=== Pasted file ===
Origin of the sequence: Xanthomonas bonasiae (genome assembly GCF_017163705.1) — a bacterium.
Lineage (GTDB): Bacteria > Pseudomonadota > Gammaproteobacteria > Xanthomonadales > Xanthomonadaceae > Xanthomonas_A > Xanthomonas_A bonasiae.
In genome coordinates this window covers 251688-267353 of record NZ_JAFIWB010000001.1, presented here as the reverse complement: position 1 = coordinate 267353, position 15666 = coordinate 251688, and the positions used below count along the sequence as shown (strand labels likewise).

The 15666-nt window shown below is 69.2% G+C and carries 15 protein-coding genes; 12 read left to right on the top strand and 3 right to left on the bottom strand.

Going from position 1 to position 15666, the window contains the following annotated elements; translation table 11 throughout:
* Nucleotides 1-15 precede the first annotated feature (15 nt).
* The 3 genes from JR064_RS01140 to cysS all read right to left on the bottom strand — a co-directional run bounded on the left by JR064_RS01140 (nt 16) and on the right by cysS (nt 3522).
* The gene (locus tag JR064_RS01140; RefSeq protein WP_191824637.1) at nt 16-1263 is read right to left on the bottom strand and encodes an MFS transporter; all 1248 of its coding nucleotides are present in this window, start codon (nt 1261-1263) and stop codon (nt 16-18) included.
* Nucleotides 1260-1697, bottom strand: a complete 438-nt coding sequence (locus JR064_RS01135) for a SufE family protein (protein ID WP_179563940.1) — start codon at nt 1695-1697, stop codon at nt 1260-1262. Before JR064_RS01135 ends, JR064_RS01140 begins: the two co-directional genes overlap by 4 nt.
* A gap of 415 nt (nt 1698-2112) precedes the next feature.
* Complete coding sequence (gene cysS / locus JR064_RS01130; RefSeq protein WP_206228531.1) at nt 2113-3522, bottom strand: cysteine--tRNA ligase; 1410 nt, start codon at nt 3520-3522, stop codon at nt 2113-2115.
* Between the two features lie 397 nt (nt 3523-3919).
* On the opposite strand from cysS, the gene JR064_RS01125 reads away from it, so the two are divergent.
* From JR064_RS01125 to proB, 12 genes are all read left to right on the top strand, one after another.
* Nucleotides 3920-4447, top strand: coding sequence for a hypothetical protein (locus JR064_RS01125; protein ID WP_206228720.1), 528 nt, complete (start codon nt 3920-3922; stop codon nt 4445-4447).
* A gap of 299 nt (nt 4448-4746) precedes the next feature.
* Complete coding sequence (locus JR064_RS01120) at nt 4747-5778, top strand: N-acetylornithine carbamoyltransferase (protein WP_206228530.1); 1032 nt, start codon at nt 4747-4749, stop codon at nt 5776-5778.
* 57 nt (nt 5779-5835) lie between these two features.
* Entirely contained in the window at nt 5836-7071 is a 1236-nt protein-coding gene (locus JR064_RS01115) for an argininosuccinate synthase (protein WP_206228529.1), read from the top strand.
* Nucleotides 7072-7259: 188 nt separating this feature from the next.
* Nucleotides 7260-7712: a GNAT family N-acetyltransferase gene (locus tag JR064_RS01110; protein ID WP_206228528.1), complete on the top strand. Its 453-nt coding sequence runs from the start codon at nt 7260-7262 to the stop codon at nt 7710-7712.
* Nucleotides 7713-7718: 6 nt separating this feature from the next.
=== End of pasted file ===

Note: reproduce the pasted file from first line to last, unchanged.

Origin of the sequence: Xanthomonas bonasiae (genome assembly GCF_017163705.1) — a bacterium.
Lineage (GTDB): Bacteria > Pseudomonadota > Gammaproteobacteria > Xanthomonadales > Xanthomonadaceae > Xanthomonas_A > Xanthomonas_A bonasiae.
In genome coordinates this window covers 251688-267353 of record NZ_JAFIWB010000001.1, presented here as the reverse complement: position 1 = coordinate 267353, position 15666 = coordinate 251688, and the positions used below count along the sequence as shown (strand labels likewise).

The 15666-nt window shown below is 69.2% G+C and carries 15 protein-coding genes; 12 read left to right on the top strand and 3 right to left on the bottom strand.

Going from position 1 to position 15666, the window contains the following annotated elements; translation table 11 throughout:
* Nucleotides 1-15 precede the first annotated feature (15 nt).
* The 3 genes from JR064_RS01140 to cysS all read right to left on the bottom strand — a co-directional run bounded on the left by JR064_RS01140 (nt 16) and on the right by cysS (nt 3522).
* The gene (locus tag JR064_RS01140; RefSeq protein WP_191824637.1) at nt 16-1263 is read right to left on the bottom strand and encodes an MFS transporter; all 1248 of its coding nucleotides are present in this window, start codon (nt 1261-1263) and stop codon (nt 16-18) included.
* Nucleotides 1260-1697, bottom strand: a complete 438-nt coding sequence (locus JR064_RS01135) for a SufE family protein (protein ID WP_179563940.1) — start codon at nt 1695-1697, stop codon at nt 1260-1262. Before JR064_RS01135 ends, JR064_RS01140 begins: the two co-directional genes overlap by 4 nt.
* A gap of 415 nt (nt 1698-2112) precedes the next feature.
* Complete coding sequence (gene cysS / locus JR064_RS01130; RefSeq protein WP_206228531.1) at nt 2113-3522, bottom strand: cysteine--tRNA ligase; 1410 nt, start codon at nt 3520-3522, stop codon at nt 2113-2115.
* Between the two features lie 397 nt (nt 3523-3919).
* On the opposite strand from cysS, the gene JR064_RS01125 reads away from it, so the two are divergent.
* From JR064_RS01125 to proB, 12 genes are all read left to right on the top strand, one after another.
* Nucleotides 3920-4447, top strand: coding sequence for a hypothetical protein (locus JR064_RS01125; protein ID WP_206228720.1), 528 nt, complete (start codon nt 3920-3922; stop codon nt 4445-4447).
* A gap of 299 nt (nt 4448-4746) precedes the next feature.
* Complete coding sequence (locus JR064_RS01120) at nt 4747-5778, top strand: N-acetylornithine carbamoyltransferase (protein WP_206228530.1); 1032 nt, start codon at nt 4747-4749, stop codon at nt 5776-5778.
* 57 nt (nt 5779-5835) lie between these two features.
* Entirely contained in the window at nt 5836-7071 is a 1236-nt protein-coding gene (locus JR064_RS01115) for an argininosuccinate synthase (protein WP_206228529.1), read from the top strand.
* Nucleotides 7072-7259: 188 nt separating this feature from the next.
* Nucleotides 7260-7712: a GNAT family N-acetyltransferase gene (locus tag JR064_RS01110; protein ID WP_206228528.1), complete on the top strand. Its 453-nt coding sequence runs from the start codon at nt 7260-7262 to the stop codon at nt 7710-7712.
* Nucleotides 7713-7718: 6 nt separating this feature from the next.